At Artful Dodge, we often have the wonderful opportunity to sit down and talk with the best of American writers. The following conversation took place on November 17, 2005, between Daniel Bourne, our editor-in-chief, and Terry Tempest Wiliams. At that time Williams was Theologian-in-Residence at The College of Wooster and during the week of this interview, Williams gave a public lecture, “Gender, Spirituality and the Environment,” attended classes, held a roundtable discussion with local Amish nature writer David Kline, and visited Killbuck Marsh to the south of Wooster. In the interview—as in her books—Williams emerges as a writer who gains her power from a connection to the land, and who seeks for us to discover our own connections as well.
Daniel Bourne: I remember that one of my students who graduated a couple of years ago, a promising young writer and environmental activist, nonetheless harbored some serious misgivings about her commitment to writing, a pressure coming not just from herself but from others within the environmental movement, that her writing somehow detracted from her true work in defending the natural world. Have you ever felt such pressures, either in yourself or coming from other people, that you’re just fiddling at words when there’s more important work to be done?
Terry Tempest Williams: I feel my work in the world is as a writer, and I think that each of us can approach an ethical stance in our lives with the gifts and the talents and the passions that we hold. My passion is for writing, and I believe in the power of language to effect change. When you read Martin Luther King’s letter from Birmingham Jail, and you read Henry David Thoreau’sWalden, Rachel Carson’s Silent Spring, Aldo Leopold’s Land Ethic, Edward Abbey’s Desert Solitaire, Wallace Stegner’sWilderness Letter, you realize that we have a deep literary tradition in this country that has contributed to an ethic of place. So I feel that writing is my work, and there’s no separation between my work as a writer and my work as an activist and my work as a human being trying to understand what it means to live in place. It doesn’t mean that my words are adequate. It doesn’t mean that my language doesn’t fail me, because it does, repeatedly. But it’s the attempt that matters. The attempt to try and tell a different story. The bearing of witness to what we see in the world around us and the questions that we ask.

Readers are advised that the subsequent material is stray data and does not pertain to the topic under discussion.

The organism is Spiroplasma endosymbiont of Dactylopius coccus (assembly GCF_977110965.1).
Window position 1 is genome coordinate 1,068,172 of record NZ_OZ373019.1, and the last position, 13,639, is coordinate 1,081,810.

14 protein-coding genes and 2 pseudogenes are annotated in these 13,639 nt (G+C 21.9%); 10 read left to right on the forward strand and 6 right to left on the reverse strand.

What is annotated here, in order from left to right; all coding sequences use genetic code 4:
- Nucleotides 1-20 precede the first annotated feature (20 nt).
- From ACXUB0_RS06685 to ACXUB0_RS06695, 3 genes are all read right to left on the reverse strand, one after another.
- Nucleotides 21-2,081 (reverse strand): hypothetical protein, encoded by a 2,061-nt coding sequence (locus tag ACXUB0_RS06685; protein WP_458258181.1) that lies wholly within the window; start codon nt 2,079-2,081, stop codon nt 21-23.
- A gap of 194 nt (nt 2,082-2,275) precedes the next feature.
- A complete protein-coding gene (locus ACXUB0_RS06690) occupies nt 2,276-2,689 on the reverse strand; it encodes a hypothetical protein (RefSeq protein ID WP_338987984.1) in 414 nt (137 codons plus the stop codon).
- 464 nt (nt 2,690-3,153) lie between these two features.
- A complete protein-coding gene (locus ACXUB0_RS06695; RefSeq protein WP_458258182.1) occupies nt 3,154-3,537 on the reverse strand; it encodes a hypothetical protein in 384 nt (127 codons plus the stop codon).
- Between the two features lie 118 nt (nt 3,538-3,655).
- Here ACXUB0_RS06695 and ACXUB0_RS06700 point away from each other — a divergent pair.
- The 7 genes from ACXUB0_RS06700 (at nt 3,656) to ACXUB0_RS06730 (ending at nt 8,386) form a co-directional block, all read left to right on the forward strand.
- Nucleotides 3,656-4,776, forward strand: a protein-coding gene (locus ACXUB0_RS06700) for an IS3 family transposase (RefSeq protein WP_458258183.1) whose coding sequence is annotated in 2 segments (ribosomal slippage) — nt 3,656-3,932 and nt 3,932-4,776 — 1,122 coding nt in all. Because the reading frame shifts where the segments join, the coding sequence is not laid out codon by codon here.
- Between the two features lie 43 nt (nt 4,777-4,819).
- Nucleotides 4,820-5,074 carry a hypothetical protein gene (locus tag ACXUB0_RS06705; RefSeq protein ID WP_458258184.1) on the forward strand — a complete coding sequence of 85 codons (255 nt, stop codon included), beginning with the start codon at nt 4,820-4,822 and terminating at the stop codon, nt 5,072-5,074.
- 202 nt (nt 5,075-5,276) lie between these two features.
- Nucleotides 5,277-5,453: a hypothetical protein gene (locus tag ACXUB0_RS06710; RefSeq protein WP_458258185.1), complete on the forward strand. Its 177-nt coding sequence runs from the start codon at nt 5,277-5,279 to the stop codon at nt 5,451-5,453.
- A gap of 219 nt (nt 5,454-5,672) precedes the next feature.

DB: Can you think of any situations in which your writing has had some sort of concrete outcome?
Williams: That’s a good question, Dan. You know, I think timing is everything. When Vice President Dick Cheney was refusing to open up the proceedings of the Energy Task Force and reveal what was taking place behind closed doors at the White House in the winter of 2002, oil exploration was already going on four miles outside of Utah’s Arches National Park, in Dome Plateau, one of the wilderness study areas in America’s Red Rock Wilderness Act. Four of us went to the site where this exploration was occurring. And we bore witness. We were outraged that this kind of exploration was going on without an Environmental Impact Statement, without public process, without any hearings. It was going on secretly with a mandate from the Bureau of Land Management. The priority had been set by the Bush Administration: give oil companies preferential treatment. I wrote an op-ed piece for The New York Times that was called “Chewing Up a Fragile Landscape.” It appeared on a Thursday in February, ran on the editorial page, and I believe it did make a difference, because it exposed in a tangible way what the energy policy of this country looked like. In Washington D.C., our energy policy may be formed behind closed doors, but in Utah it is a ground-thumping experience. I’m talking about 80,000 pound thumper trucks that were roaring across the fragile desert. The following Monday, there was an internal review issued by the Department of the Interior, a lawsuit was filed and we, meaning the American people, won that lawsuit. I think my writing helped to give support to the awareness of the backdoor deals that were happening as well as why the democratic process still matters.
~As usual, images from the internet were chosen by asst. editor, Ananya Shrestha. To read the rest of the interview, as published in Artful Dodge 48/49, visit: http://artfuldodge.sites.wooster.edu/content/back-issues ~